Wandering through the exhibit and watching BAXTER& take on appropriation art, play with corporate personhood, and explore the potential of commercial photographic methods feels like being in an immersive biopic of contemporary art. At moments it’s hard not to feel like artists after BAXTER& must have just been running behind picking up the pieces of the ideas he discarded as he continued changing methods and mediums. And it’s just as easy to imagine BAXTER& as a kind of sci-fi art soothsayer, predicting theoretical and art market moves that are still in play now.
Increasing this sense of the show as a history of the contemporary in miniature, BAXTER& creates conversations in his work with artists from Donald Judd and Robert Smithson to Ellsworth Kelly.
IAIN BAXTER&, Pneumatic Judd, 1965. Collection of the artist. Photo: Art Gallery of Ontario.
Often these allusions feel cynical; when he makes plastic inflatable versions of minimalist sculpture or a copy of a Rothko painting with plastic and cotton flocking, is BAXTER& exploring, celebrating, or just teasing, even scorning, the artists who came before him? And that’s where the discomfort of the show’s uncanniness comes in: BAXTER&’s work from the sixties through the eighties work with photography and mirrors often feels cold and even cynical. How else to characterize an artist seemingly bent on undermining art itself?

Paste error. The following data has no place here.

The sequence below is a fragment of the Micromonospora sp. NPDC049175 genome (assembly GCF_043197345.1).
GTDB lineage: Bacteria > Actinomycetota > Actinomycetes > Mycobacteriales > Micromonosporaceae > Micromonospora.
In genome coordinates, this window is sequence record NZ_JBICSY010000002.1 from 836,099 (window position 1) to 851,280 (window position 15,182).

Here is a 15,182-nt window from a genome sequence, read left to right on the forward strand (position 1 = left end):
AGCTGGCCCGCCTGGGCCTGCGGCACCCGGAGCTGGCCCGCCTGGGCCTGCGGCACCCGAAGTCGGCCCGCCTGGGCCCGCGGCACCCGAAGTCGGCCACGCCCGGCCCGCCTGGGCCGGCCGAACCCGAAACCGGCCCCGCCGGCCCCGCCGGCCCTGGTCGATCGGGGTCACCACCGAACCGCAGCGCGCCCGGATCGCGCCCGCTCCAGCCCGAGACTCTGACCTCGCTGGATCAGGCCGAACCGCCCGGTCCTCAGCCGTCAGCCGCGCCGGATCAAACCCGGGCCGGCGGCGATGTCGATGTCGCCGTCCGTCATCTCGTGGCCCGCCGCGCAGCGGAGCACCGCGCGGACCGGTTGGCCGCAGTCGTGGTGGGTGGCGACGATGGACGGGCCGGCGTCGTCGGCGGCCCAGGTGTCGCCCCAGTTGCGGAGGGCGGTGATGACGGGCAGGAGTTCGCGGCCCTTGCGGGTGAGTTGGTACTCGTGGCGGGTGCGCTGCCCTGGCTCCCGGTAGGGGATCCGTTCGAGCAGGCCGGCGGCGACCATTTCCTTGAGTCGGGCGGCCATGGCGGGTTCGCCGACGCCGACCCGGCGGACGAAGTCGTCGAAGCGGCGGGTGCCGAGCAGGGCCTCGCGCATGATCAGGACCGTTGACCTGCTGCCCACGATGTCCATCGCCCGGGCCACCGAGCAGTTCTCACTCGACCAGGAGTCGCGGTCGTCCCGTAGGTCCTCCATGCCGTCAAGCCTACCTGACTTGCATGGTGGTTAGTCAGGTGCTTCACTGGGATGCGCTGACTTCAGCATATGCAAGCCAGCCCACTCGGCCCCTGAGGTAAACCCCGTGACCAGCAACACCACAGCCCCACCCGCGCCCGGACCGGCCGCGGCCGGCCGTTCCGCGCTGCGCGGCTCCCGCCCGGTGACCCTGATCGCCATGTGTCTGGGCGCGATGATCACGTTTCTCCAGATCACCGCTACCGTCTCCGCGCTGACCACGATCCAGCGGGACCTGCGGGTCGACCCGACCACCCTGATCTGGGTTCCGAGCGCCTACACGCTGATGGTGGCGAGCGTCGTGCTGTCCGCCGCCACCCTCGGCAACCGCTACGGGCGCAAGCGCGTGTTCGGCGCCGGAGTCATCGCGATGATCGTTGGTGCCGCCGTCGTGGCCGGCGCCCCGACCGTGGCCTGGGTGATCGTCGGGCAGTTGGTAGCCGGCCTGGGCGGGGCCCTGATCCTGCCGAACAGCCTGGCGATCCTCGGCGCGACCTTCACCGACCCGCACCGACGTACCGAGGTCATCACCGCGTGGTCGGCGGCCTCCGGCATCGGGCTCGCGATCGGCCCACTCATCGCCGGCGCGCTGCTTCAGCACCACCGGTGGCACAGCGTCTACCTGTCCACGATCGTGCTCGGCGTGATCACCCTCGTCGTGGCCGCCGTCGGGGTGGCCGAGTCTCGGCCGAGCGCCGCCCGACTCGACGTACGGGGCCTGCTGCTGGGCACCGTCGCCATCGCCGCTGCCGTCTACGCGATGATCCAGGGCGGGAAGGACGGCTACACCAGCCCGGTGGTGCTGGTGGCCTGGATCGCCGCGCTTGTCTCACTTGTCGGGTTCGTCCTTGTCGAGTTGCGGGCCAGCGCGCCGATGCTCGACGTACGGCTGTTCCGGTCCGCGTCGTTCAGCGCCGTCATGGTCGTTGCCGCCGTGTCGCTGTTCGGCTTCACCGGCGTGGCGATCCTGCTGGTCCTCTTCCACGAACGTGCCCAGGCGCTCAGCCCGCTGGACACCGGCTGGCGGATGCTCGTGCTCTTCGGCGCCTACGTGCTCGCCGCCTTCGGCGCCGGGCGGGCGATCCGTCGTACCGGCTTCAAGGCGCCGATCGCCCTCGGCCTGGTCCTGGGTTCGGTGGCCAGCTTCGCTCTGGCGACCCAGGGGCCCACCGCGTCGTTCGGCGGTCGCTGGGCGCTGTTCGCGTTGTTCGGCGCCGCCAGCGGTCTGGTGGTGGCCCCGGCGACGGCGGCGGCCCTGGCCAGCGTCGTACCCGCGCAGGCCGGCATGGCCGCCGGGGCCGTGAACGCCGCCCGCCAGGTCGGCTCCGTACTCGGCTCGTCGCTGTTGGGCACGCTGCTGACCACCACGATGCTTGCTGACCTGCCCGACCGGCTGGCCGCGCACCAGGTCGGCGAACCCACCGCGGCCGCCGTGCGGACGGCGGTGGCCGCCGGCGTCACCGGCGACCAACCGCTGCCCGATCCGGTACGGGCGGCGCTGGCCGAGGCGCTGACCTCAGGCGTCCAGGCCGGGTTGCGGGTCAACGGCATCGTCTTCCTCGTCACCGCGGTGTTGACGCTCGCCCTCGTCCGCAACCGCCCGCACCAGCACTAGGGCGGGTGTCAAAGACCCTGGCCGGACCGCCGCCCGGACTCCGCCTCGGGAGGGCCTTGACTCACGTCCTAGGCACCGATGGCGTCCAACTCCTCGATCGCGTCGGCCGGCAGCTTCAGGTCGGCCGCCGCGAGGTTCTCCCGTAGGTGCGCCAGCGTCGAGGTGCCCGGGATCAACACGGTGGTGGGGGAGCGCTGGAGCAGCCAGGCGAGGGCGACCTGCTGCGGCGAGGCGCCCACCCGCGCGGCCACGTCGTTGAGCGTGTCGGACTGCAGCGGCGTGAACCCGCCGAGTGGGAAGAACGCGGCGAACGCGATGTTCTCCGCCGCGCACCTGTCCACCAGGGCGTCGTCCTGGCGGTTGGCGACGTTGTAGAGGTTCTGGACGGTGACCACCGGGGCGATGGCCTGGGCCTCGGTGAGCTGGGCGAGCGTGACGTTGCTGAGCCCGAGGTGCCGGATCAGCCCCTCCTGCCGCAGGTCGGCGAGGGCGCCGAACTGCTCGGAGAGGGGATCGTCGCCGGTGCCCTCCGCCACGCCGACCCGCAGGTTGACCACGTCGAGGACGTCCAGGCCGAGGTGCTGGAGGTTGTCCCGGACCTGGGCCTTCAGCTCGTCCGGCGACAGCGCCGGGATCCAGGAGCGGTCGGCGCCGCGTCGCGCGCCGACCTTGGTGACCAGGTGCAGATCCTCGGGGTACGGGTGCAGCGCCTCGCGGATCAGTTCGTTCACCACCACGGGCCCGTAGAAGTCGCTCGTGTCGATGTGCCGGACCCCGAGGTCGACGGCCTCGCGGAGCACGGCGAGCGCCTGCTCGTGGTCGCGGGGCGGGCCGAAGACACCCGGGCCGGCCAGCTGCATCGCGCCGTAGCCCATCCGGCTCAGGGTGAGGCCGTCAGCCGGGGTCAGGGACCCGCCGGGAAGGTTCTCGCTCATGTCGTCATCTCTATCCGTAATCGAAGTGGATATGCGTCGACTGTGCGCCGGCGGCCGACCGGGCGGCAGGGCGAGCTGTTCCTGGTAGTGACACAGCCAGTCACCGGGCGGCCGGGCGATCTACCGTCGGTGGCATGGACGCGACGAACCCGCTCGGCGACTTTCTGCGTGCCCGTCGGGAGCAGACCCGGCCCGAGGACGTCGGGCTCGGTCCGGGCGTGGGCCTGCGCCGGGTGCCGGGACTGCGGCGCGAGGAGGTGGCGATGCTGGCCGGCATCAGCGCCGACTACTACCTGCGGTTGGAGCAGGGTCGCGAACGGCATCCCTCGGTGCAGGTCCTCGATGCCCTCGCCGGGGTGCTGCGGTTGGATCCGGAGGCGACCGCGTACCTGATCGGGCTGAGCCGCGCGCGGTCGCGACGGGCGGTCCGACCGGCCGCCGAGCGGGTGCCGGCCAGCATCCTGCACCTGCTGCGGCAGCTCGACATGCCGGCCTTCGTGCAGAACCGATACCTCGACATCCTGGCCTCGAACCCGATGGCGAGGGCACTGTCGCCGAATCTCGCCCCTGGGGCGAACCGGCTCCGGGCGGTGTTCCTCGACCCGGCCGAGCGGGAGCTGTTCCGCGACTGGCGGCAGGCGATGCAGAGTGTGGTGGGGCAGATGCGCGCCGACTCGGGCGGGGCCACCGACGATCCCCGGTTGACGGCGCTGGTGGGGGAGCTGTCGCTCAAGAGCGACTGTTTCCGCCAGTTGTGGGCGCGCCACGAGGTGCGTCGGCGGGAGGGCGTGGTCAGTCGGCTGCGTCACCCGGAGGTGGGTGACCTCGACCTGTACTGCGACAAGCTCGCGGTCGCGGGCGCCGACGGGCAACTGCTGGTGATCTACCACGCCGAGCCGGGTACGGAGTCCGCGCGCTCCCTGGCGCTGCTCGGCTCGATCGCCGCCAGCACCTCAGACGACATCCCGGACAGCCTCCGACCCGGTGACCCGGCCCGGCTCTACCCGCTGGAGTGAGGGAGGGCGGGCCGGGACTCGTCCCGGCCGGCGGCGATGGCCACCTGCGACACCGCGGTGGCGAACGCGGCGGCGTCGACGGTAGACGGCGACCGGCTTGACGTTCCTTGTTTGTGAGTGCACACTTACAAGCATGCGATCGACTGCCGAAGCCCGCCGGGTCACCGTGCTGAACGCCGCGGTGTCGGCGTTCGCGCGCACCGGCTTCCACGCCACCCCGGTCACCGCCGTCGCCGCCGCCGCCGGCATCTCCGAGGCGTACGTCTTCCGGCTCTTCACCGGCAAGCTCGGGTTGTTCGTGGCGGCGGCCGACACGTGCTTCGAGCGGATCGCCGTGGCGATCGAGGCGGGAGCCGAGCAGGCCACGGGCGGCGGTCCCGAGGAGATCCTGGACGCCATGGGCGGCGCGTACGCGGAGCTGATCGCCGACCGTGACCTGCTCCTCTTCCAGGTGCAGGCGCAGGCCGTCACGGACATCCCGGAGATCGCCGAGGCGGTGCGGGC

This tension drives the heart of the retrospective and thus to some extent the body of work: on one hand, a kind of free-floating cynicism about the art world, and the social world more generally, and on the other hand, BAXTER&’s consistent passion for environmentalism and some kind of natural world. Rounding the corner from the Bagged Rothko into the last room in the show, containing work from the last decade or so, an installation of taxidermy animals plugging long exhaust pipes is shocking and poignant, both a reference to Annette Messager’s similar piece and an impassioned, grotesque condemnation of pollution.
IAIN BAXTER&, Zero Emissions, 2008. Collection of the artis. Photo: Art Gallery of Ontario. ©2011 IAIN BAXTER&.
BAXTER&’s recent work echoes some of this pathos, particularly his work exploring the relationship between new media and art, like a painting with engraved binary numbers that suggest all art can be replaced with digital information.
And the easy visual satisfaction of a group of painted televisions from the early 2000s, with static peeking out through the surface landscape images, betrays an anxiety about the future — both for nature and human — that’s deeply moving, whereas some of the earlier conceptual work is merely interesting and intellectually impressive.
-Monica Westin, ArtSlant Staff Writer
(Image at top: IAIN BAXTER&, Television Works (detail), 1999-2006. Promised gift of Yvonne and David Fleck, Steven and Michael Latner Families, and Eleanor and Francis Shen. Photo: Art Gallery of Ontario. ©2011 IAIN BAXTER&.)